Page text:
Facebook would like to clear a few things up.
On Sunday, the social network released a new, much longer version of its Community Standards, the guidelines for what is allowed and accepted on the network in regard to issues like nudity, bullying and spam.
Facebook didn’t change its position on any of these topics, Monika Bickert, Facebook’s head of global product policy, told Re/code. Instead, the company wanted to clarify its stance on topics that may have been vague in the past.
“These policies are blunt, sometimes more blunt than we’d like them to be,” said Bickert, who pointed out the challenge of writing one set of rules meant to apply to cultures all over the world. “We have to make our policies very objective and easy to apply so our reviewers around the world will efficiently and consistently reach the same result.”
The new version of the standards, which has been in the works for an entire year, does that for a number of categories.
Here are a few worth noting:
Facebook ran into issues last fall, after a group of drag queens protested the company’s removal of accounts that included their preferred stage name as opposed to their legal name. The company ultimately backed down, saying users can sign up with their “authentic identity,” not necessarily their legal name.
Facebook’s new identity section does a better job addressing this.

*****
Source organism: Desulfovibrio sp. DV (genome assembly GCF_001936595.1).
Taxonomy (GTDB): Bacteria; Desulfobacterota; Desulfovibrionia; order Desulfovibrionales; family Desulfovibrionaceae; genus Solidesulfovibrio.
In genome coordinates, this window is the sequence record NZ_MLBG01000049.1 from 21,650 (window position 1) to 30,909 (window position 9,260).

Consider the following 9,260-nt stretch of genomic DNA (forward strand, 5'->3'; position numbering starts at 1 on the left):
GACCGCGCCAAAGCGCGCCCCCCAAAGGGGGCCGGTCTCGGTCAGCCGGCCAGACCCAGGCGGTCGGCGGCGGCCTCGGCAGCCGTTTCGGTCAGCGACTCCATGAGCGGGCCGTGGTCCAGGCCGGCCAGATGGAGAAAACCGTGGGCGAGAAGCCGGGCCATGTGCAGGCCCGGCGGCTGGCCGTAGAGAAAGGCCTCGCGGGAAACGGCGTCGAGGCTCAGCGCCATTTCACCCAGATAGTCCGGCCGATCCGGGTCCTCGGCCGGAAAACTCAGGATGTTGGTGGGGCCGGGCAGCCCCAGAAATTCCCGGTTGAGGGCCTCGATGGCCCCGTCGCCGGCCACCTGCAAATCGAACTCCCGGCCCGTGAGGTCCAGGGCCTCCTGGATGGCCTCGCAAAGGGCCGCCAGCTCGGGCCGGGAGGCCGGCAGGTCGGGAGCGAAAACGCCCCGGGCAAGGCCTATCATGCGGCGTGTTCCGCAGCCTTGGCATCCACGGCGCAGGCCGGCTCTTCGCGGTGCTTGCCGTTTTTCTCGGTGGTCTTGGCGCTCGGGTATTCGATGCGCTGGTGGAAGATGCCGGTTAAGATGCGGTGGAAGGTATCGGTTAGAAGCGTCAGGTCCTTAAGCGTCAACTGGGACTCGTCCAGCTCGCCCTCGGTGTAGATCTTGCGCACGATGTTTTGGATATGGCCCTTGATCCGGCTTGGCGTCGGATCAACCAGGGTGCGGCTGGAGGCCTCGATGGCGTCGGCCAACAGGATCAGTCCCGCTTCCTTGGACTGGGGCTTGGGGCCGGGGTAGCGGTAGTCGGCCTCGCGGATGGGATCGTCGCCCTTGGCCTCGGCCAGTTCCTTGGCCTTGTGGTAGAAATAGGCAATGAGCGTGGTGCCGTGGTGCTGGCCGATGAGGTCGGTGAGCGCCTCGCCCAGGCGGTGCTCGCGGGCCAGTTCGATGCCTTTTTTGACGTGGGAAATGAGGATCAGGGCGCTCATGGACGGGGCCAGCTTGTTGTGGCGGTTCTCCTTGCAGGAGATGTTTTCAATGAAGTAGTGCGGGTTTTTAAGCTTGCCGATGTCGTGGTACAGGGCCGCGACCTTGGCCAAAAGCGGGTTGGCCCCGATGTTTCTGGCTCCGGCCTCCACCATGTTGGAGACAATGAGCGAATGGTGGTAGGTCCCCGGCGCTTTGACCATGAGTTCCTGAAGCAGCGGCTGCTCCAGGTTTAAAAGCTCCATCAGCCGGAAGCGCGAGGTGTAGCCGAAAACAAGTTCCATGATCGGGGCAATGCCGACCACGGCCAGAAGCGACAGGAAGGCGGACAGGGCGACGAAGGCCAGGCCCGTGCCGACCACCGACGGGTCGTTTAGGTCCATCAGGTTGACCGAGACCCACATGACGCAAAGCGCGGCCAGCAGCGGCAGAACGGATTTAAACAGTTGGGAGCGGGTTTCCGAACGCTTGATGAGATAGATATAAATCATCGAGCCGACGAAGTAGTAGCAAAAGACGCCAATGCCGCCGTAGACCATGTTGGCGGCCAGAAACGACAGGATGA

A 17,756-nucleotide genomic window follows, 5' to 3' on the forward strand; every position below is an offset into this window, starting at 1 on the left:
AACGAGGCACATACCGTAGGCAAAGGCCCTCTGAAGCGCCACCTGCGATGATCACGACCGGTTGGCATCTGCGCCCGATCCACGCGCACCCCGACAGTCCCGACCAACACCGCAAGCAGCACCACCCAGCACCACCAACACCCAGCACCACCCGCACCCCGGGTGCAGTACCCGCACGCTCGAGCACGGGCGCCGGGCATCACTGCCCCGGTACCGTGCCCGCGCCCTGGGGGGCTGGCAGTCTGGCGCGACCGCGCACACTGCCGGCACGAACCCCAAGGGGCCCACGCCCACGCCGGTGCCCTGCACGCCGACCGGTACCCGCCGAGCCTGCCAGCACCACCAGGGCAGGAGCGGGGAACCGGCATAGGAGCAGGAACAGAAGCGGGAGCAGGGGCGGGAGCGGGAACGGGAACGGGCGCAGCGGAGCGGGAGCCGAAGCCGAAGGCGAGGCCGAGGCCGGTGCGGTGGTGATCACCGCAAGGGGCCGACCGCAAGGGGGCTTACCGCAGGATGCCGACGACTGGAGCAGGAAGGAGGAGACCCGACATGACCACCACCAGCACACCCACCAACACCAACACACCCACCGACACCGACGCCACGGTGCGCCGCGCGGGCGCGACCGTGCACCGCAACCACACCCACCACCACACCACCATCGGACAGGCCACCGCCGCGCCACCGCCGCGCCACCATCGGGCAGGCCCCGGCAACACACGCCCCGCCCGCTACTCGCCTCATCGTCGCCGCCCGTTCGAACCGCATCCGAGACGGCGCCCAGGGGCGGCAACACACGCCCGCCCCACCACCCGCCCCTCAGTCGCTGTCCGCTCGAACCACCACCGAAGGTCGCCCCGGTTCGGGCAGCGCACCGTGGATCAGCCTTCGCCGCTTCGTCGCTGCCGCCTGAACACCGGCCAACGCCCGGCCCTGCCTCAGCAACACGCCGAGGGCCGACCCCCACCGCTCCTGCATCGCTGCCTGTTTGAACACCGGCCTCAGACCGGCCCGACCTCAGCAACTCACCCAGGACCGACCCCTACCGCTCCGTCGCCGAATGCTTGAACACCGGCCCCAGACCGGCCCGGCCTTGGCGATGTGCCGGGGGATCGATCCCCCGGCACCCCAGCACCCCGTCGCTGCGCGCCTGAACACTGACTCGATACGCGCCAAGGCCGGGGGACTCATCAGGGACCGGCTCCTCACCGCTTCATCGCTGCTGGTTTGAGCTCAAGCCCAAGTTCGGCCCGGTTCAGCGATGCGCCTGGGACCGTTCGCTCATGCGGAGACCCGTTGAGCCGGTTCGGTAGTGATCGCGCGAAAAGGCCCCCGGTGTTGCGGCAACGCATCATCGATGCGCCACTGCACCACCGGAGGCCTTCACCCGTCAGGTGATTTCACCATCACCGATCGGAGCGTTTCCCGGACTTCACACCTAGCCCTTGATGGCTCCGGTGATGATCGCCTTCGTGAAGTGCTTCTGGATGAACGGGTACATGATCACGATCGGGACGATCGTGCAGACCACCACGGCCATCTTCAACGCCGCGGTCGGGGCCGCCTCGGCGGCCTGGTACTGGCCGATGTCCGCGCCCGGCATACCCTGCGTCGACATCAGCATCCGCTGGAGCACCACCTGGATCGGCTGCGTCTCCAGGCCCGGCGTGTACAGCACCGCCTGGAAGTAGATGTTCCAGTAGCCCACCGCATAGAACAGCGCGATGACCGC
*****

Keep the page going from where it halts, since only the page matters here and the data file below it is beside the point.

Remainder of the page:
“There has been a lot of confusion from people who thought we were asking them to use what’s on their driver’s license,” said Bickert. “That’s not an accurate interpretation. We want people communicating using the name they actually use in real life.”
Facebook has always listed the kinds of categories that qualified as hate speech, such as attacking someone’s religion, race or ethnicity. Now, the hate speech section includes more detailed explanations on things like satire or using hate speech from others to bring awareness to an issue.
There are a number of reasons why Facebook might remove something from the site, and the new standards explain these in more detail. It’s worth noting that an item isn’t more likely to be removed because lots of people report it. All reported items are reviewed in the same way, regardless of how many people flag it.
Facebook will also remove items under certain circumstances if they violate the laws of a specific country. It’s still a form of censorship that CEO Mark Zuckerberg has nonetheless discussed and defended in the past.
Again, Facebook claims it hasn’t changed its stance on anything, but it did expand on certain rules enough to merit a few new sections. The Community Standards now includes a section on “Sexual Violence and Exploitation,” as well as a section on what happens to accounts when the account owner dies.
Facebook recently added an option that lets users assign a legacy contact to their account, essentially someone who will manage the account once a user passes away.
This article originally appeared on Recode.net.